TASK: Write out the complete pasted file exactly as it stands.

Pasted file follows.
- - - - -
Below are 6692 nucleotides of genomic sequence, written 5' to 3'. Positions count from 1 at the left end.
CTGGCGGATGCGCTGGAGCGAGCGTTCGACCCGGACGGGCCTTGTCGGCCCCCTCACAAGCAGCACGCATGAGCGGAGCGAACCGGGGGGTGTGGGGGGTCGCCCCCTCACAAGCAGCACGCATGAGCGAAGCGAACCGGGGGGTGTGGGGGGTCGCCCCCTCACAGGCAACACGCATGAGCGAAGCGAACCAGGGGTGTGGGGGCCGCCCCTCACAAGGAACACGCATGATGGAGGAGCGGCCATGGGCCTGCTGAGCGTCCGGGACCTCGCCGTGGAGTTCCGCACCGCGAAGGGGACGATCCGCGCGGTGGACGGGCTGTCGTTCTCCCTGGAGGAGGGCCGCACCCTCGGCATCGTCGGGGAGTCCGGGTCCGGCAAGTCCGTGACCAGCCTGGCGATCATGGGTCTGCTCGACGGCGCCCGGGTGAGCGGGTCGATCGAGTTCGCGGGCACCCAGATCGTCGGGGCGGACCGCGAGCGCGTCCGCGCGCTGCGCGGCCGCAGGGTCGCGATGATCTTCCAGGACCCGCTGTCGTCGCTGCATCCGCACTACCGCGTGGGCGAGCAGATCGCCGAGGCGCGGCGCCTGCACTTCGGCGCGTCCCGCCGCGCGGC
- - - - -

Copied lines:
Below are 6692 nucleotides of genomic sequence, written 5' to 3'. Positions count from 1 at the left end.
CTGGCGGATGCGCTGGAGCGAGCGTTCGACCCGGACGGGCCTTGTCGGCCCCCTCACAAGCAGCACGCATGAGCGGAGCGAACCGGGGGGTGTGGGGGGTCGCCCCCTCACAAGCAGCACGCATGAGCGAAGCGAACCGGGGGGTGTGGGGGGTCGCCCCCTCACAGGCAACACGCATGAGCGAAGCGAACCAGGGGTGTGGGGGCCGCCCCTCACAAGGAACACGCATGATGGAGGAGCGGCCATGGGCCTGCTGAGCGTCCGGGACCTCGCCGTGGAGTTCCGCACCGCGAAGGGGACGATCCGCGCGGTGGACGGGCTGTCGTTCTCCCTGGAGGAGGGCCGCACCCTCGGCATCGTCGGGGAGTCCGGGTCCGGCAAGTCCGTGACCAGCCTGGCGATCATGGGTCTGCTCGACGGCGCCCGGGTGAGCGGGTCGATCGAGTTCGCGGGCACCCAGATCGTCGGGGCGGACCGCGAGCGCGTCCGCGCGCTGCGCGGCCGCAGGGTCGCGATGATCTTCCAGGACCCGCTGTCGTCGCTGCATCCGCACTACCGCGTGGGCGAGCAGATCGCCGAGGCGCGGCGCCTGCACTTCGGCGCGTCCCGCCGCGCGGC